‘Our Work Begins with Getting COVID Under Control’: What a Biden Administration Means for Home-Based Care

After one of the closest and most hotly contested campaigns in modern history, President-Elect Joe Biden addressed the nation on Saturday from an outdoor platform in Wilmington, Delaware.

While it’s far too early to say what the first 100 days of a Biden administration will look like from a detailed policy perspective, the president-elect has made one point abundantly clear. It’s time to get to work — and that work starts with the COVID-19 pandemic.

“Our work begins with getting COVID under control,” Biden said during his victory speech. “We cannot repair the economy, restore our vitality or relish life’s most precious moments — hugging a grandchild, birthdays, weddings, graduations, all the moments that matter most to us — until we get this virus under control.”

As the United States inches closer toward the macabre milestone of 10 million total coronavirus cases, the Biden administration’s response to the ongoing pandemic will need to be wide-ranging and thorough, touching on everything from vaccine development and distribution, to additional rounds of relief for health care providers. Long-term care and protecting America’s senior population will also need to be at the very center of its response.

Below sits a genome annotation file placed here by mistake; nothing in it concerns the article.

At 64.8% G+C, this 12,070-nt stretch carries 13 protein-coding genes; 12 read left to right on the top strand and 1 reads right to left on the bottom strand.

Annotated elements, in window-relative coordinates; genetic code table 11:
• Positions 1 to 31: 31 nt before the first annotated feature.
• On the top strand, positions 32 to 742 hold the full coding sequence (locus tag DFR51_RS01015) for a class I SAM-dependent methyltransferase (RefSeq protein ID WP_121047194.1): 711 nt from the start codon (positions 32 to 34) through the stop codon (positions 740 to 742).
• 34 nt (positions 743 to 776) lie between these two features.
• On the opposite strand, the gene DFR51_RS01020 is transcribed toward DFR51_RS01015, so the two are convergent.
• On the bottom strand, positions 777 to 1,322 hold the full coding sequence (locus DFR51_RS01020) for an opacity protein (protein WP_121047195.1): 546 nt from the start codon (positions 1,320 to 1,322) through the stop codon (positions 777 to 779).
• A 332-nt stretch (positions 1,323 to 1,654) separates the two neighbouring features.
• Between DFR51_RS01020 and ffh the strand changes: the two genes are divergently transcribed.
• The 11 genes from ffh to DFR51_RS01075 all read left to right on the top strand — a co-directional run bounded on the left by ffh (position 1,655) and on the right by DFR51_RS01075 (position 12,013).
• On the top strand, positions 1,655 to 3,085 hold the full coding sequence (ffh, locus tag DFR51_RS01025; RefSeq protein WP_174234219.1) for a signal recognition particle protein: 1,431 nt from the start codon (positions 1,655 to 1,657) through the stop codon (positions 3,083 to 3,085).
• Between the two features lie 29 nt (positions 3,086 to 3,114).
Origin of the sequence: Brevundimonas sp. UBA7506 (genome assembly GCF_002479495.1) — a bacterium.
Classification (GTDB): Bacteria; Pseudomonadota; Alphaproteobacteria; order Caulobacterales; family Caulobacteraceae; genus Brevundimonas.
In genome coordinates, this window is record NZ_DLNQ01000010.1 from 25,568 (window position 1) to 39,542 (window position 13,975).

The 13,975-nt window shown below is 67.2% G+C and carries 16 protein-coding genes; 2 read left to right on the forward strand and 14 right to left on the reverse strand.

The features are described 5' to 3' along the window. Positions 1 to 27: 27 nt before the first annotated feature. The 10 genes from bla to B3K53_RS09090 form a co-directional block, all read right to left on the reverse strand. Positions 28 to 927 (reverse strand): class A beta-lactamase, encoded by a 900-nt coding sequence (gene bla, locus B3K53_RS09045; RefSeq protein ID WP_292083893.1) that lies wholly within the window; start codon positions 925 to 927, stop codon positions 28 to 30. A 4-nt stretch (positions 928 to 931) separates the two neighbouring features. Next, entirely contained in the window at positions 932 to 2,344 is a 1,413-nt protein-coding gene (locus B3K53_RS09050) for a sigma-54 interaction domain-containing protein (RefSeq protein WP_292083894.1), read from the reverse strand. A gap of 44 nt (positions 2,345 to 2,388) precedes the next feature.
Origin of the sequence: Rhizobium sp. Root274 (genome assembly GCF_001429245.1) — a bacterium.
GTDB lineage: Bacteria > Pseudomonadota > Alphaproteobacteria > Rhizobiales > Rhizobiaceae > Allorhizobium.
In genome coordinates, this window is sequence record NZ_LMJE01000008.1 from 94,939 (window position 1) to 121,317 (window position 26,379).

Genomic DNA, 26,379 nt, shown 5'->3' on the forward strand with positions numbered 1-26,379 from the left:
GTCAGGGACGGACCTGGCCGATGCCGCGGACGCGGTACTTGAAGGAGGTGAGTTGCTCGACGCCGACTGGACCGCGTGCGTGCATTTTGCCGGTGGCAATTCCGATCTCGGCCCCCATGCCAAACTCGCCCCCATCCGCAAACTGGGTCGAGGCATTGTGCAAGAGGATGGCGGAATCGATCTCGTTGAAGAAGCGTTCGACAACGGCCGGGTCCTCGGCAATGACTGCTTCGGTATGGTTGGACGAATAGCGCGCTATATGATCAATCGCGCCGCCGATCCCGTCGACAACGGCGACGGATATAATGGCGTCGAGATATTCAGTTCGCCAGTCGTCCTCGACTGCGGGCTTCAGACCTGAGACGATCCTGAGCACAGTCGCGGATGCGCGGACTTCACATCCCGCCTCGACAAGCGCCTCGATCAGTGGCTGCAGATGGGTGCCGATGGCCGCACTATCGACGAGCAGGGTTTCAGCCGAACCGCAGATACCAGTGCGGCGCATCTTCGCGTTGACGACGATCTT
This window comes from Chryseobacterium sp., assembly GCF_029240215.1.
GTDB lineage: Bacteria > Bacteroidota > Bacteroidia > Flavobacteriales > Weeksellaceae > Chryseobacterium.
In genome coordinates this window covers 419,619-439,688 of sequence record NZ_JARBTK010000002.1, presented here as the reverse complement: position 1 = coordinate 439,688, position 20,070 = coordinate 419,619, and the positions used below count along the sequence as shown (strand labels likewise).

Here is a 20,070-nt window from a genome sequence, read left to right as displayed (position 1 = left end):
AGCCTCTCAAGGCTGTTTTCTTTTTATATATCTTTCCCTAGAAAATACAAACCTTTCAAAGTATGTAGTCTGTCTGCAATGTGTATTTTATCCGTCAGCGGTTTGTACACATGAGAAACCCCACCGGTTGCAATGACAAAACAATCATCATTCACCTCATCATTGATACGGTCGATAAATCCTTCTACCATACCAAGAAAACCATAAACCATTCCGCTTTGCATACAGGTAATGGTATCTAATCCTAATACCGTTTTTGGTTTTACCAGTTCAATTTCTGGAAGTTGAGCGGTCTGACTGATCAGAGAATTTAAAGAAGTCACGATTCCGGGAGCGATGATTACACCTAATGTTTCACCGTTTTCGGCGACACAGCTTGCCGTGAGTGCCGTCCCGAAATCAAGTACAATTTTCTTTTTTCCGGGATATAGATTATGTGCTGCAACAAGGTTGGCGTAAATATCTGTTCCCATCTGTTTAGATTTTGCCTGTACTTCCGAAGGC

“I will spare no effort — or commitment — to turn this pandemic around,” Biden continued.

In the weeks and months leading up to his victory this past weekend, Biden — a soon-to-be 78-year-old man himself — suggested a deep appreciation of home-based care.

In July, for example, the former vice president outlined a $775 billion plan to overhaul the nation’s caregiving infrastructure, which is mostly made up of women and people of color. As part of that plan, Biden said he hoped to create upwards of 3 million new caregiving and education jobs over the next decade, while likewise creating pathways for former caregivers to re-enter the workforce.

The plan additionally called for a $450 million boost for senior care, with some of those funds dedicated to improving wages and labor conditions for in-home care workers.

“Home health workers do God’s work, but aren’t paid much,” the then presidential candidate said on social media. “They have few benefits, and 40% are still on SNAP or Medicaid. It’s unacceptable. I’ll give caregivers and early childhood educators a much-needed raise.”

Biden hasn’t just highlighted his appreciation of home-based care in broad strokes and policy promises. In addition to his $775 billion plan, the president-elect has repeatedly brought attention to very specific, innovative programs that typically only industry insiders know about.